The relentless drums of Pendulum’s Halo were suitably potent, with a very well-balanced bass presence that gives just the right amount of oomph. It never overwhelmed the rest of the mix, leaving vocals plenty of room to breathe around the instruments. Detail was exceptional across the board, with lightly accentuated highs adding a hint of extra precision to hi-hats and percussion. They aren’t quite as dynamic as the B&W PX8, but have that pair beat for refinement.

There’s volume to spare when listening over Bluetooth, to the point we found it most comfortable to listen at around 60%. Even at lower levels, it can be delicate and laid back with the right tracks: the acoustic guitars on Noel Gallagher’s High Flying Birds’ Pretty Boy stayed rich and melodic. The general soundstage was suitably spacious too. They aren’t going to match a set of open-back cans on that front, but they do a great job for a pair you can wear in public without those around you making a noise complaint.

The Bathys isn’t quite so accomplished when it comes to noise cancelling, though. While it does a good job of silencing the low-end rumble of commuter trains, and the ear-enveloping cups add some passive isolation of their own, higher frequencies can’t be drowned out to quite the same degree as Sony, Bose or Apple can manage.

It’s by no means a bad performer, managing to mute our commute to the same degree as the Sennheiser Momentum 4 and B&W PX7 S2, but when you’re spending so much cash, we’d hope for the best – and this isn’t quite it.

Focal Bathys verdict

Focal Bathys verdict

If top-tier sound quality with wireless convenience is the only entry on your headphones wish list, the Focal Bathys duly delivers. They are a fantastic listen, whether over Bluetooth or through a cable. The high grade materials and construction make them an excellent pairing to any existing Naim or Focal home audio gear, and go a long way to justifying the high asking price.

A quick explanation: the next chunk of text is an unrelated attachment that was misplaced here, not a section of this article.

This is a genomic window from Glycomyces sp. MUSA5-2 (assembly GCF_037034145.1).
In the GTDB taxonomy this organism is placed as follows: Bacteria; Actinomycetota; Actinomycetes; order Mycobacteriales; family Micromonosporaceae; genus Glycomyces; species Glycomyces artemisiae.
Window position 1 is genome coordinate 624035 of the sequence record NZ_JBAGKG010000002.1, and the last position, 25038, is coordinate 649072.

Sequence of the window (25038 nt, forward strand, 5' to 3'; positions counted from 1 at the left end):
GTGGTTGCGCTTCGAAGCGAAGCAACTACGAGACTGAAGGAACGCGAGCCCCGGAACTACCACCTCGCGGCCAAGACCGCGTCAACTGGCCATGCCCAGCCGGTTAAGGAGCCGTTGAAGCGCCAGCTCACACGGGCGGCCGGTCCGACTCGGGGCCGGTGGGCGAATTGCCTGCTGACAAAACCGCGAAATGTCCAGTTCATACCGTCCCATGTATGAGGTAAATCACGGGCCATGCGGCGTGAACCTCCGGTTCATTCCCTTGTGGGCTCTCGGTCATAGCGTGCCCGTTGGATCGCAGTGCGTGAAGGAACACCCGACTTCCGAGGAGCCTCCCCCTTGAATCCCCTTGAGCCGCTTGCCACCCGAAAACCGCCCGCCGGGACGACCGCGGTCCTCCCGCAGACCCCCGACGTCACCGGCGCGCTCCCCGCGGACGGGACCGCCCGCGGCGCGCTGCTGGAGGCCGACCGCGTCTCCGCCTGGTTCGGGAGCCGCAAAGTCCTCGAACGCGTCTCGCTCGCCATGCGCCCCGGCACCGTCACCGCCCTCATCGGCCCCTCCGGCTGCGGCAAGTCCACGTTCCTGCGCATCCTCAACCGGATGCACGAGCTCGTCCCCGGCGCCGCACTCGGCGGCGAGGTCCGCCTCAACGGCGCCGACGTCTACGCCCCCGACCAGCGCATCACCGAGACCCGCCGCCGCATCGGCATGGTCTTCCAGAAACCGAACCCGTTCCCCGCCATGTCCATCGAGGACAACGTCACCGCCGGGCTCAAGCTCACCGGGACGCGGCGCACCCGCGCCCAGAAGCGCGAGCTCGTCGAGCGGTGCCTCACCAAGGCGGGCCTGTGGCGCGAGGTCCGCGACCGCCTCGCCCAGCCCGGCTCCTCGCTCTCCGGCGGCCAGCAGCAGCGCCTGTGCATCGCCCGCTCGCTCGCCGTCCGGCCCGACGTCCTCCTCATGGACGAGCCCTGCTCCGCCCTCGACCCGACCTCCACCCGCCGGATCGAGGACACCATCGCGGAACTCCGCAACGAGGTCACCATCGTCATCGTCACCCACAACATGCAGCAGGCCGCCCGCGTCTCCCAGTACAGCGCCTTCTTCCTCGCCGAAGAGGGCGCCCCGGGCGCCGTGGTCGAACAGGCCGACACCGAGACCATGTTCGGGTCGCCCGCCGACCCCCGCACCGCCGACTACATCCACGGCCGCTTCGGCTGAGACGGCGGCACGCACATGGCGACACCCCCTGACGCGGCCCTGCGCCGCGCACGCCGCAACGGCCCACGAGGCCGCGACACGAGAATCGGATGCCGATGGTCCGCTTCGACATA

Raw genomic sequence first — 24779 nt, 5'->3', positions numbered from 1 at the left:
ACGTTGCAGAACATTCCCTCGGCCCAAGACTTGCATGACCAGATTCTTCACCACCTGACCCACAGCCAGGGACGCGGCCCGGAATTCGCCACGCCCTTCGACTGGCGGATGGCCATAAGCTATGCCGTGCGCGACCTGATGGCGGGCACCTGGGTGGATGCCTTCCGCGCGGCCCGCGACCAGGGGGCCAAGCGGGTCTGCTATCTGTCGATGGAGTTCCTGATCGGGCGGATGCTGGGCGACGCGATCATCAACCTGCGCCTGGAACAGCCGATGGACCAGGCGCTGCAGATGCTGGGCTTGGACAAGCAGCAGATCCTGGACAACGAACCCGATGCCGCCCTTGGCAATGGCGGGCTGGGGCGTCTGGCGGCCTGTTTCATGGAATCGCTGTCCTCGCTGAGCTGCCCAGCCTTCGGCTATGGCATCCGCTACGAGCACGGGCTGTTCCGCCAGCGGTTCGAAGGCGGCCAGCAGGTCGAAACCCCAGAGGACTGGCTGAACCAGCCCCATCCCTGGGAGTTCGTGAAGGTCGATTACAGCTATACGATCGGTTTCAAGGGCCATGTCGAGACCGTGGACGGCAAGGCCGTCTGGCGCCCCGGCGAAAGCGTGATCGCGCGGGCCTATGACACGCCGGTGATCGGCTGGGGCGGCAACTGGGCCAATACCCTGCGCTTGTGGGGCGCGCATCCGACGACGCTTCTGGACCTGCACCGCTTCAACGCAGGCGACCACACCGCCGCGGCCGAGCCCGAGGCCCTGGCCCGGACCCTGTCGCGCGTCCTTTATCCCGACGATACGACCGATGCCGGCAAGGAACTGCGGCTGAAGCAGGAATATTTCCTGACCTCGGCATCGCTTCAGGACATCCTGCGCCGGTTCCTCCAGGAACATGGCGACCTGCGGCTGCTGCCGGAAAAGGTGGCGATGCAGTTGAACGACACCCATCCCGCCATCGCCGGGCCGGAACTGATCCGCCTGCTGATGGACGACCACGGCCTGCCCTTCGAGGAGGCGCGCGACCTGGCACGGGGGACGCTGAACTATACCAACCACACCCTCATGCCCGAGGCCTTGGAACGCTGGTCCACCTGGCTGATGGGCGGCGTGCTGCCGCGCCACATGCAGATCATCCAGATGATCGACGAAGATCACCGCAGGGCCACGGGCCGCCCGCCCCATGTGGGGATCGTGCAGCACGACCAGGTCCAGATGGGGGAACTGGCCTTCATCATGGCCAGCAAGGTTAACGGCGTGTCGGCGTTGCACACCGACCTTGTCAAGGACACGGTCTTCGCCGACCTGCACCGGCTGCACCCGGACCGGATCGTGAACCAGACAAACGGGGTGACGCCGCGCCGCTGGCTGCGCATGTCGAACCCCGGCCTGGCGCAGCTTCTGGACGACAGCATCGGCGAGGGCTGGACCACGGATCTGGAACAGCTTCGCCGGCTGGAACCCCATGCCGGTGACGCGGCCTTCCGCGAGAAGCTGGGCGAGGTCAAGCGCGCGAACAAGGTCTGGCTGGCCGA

Anyone looking to travel should keep in mind they lack the noise cancelling abilities of rivals costing considerably less, though. At £699/$799, they also straddle the line between consumer tech and high-end Hi-Fi. That might not sound too bad if you’re used to spending thousands on separates, but it puts them firmly in luxury territory for the rest of us.

Stuff Says…

Score: 5/5

Superb sounding over-ears that are guaranteed to turn heads. They don’t the best ANC around, but make up for it with a comfortable fit and hi-res listening.


Simply delightful audio

Quality construction justifies the asking price

Great wireless battery life, wired listening supports hi-res


ANC merely OK at this price

Buttons a bit plasticky

Mega money

Focal Bathys technical specifications

Drivers40mm dynamic
ConnectivityBluetooth, USB-C, 3.5mm
Bluetooth versionBluetooth 5.1 Multipoint
Codecs supportedAAC, SBC, aptX Adaptive
Battery life30 hours (ANC on), 35 hours (3.5mm), 42 hours (USB DAC mode)
Dimensions202x208x49mm, 350g
Profile image of Tom Morgan-Freelander Tom Morgan-Freelander Deputy Editor


A tech addict from about the age of three (seriously, he's got the VHS tapes to prove it), Tom's been writing about gadgets, games and everything in between for the past decade, with a slight diversion into the world of automotive in between. As Deputy Editor, Tom keeps the website ticking along, jam-packed with the hottest gadget news and reviews.  When he's not on the road attending launch events, you can usually find him scouring the web for the latest news, to feed Stuff readers' insatiable appetite for tech.

Areas of expertise

Smartphones/tablets/computing, cameras, home cinema, automotive, virtual reality, gaming